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  • Author: Malek Sarah x
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Abstract

This paper aims to provide rapid and precise methods to allow industrials to predict the amount of sewing thread needed to sew a garment using different lockstitches of class 300 (301, 301/301, 304, 308, 309, 310, 311, 312, and 315). To avoid unused stocks for each stitch type, a sewing consumption value was determined using a geometrical method of different lockstitch shapes. Furthermore, the relationships between overall geometrical models of the studied lockstitches of class 300 were developed. Indeed, based on the geometrical model of lockstitch type 301, all theoretical models proposed were investigated and proved to be accurate. Moreover, referring to the findings, the prediction of the sewing thread consumption relative to each investigated lockstitch was proposed as a function of the studied input parameters. To improve the established models using geometrical technique, a statistical method was conducted. In addition, based on multi-linear regression, compared geometrical and statistical results were discussed and the coefficient R2 value was determined to evaluate the accuracy of the tested methods. By comparing the estimated thread consumption with the experimental ones, we concluded that the accuracy of the models is significant (R2 ranged from 93.91% to 99.10%), which encourages industrialists to use geometrical models to predict thread consumption. Therefore, the accuracy of prediction using the geometrical method is more accurate than the statistical method regarding the range of R2 (from 92.84% to 97.87%). To classify the significance of all studied parameters, their contributions to the sewing thread consumption behavior were analyzed in the experimental design of interest. It was concluded that the most important parameters affecting thread consumption are stitch width, stitch density, and the gap between two needles. The thickness of fabric has a low contribution to the thread consumption value, whereas the effect of yarn count can be neglected.

Abstract

This work deals with determination of rapid and precise methods to predict the amount of sewing thread needed to sew a garment using different chain stitches of the class 400 (from 401 to 407 chain stitches). At first, to avoid unused stocks, sewing consumption value was determined using a geometrical method (based on different chain stitch shapes). The prediction of the sewing thread consumption was proposed as a function of the studied input parameters, which are fabric thickness, stitch density, yarn linear density, and stitch width. Then, a statistical method based on the multilinear regression was studied. Geometrical and statistical results were discussed. Based on the R2 range, we concluded that the geometrical method is more accurate than the statistical one (from 98.16 to 99.19% and from 97.30 to 98.51%, respectively). Thus, this result encourages industrialists to use geometrical models to predict thread consumption.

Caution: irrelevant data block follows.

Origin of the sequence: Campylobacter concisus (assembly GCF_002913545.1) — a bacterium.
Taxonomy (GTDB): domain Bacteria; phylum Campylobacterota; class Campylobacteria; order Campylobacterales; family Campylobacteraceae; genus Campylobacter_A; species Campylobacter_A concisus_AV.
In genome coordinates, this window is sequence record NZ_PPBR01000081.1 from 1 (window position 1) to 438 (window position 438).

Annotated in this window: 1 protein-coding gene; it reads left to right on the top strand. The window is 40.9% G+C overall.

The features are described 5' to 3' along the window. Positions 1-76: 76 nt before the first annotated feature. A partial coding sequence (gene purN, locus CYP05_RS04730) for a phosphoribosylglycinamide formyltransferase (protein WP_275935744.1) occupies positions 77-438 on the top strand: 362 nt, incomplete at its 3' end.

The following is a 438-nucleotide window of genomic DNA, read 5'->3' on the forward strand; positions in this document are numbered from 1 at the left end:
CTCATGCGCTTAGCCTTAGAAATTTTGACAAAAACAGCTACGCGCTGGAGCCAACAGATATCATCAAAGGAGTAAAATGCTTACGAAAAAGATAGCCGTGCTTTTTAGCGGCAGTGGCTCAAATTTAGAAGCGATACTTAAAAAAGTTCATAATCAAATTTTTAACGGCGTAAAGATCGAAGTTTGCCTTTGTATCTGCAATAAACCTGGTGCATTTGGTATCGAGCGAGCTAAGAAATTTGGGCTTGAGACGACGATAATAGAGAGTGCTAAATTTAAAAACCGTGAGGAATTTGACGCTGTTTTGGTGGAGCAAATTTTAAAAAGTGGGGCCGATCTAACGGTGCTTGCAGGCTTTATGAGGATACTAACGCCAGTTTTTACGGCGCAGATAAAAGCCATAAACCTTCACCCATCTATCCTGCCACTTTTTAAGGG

Also, all studied parameters, contributing to the sewing thread consumption behavior, were investigated and analyzed. The result shows that the most important parameters affecting thread consumption are stitch density followed by stitch width and fabric thickness. The yarn density has a low contribution on the thread consumption value.

Abstract

Rapid and precise methods (geometrical and statistical), which aim to predict the amount of sewing thread needed to sew a garment using different over-edge stitches of class 500 (501, 503, 504, 505, 512, 514, 515, and 516), have been provided. Using a geometrical method of different over-edge stitch shapes, sewing consumption value was determined to avoid the unused stocks for each stitch type. The prediction of the sewing thread consumption relative to each investigated over-edge stitch was proposed as a function of the studied input parameters, such as material thickness, stitch density, yarn diameter, and seam width (distance between the needle and the cutter and the distance between two needles). To improve the established models using a geometrical method, a statistical method based on multi-linear regression was studied. Geometrical and statistical results were discussed, and the coefficient R2 value was determined to evaluate the accuracy of the tested methods. By comparing the estimated thread consumption with the experimental ones, we concluded that the geometrical method is more accurate than the statistical method regarding the range of R2 (from 97.00 to 98.78%), which encourages industrialists to use geometrical models to predict thread consumption.

All studied parameters contributing to the sewing thread consumption behavior were investigated and analyzed in the experimental design of interest. It was concluded that the most important parameter affecting thread consumption is the stitch density. The material thickness and the seam width (B1) have a little impact on thread consumption values. However, the seam thread diameter has a neglected effect on thread consumption.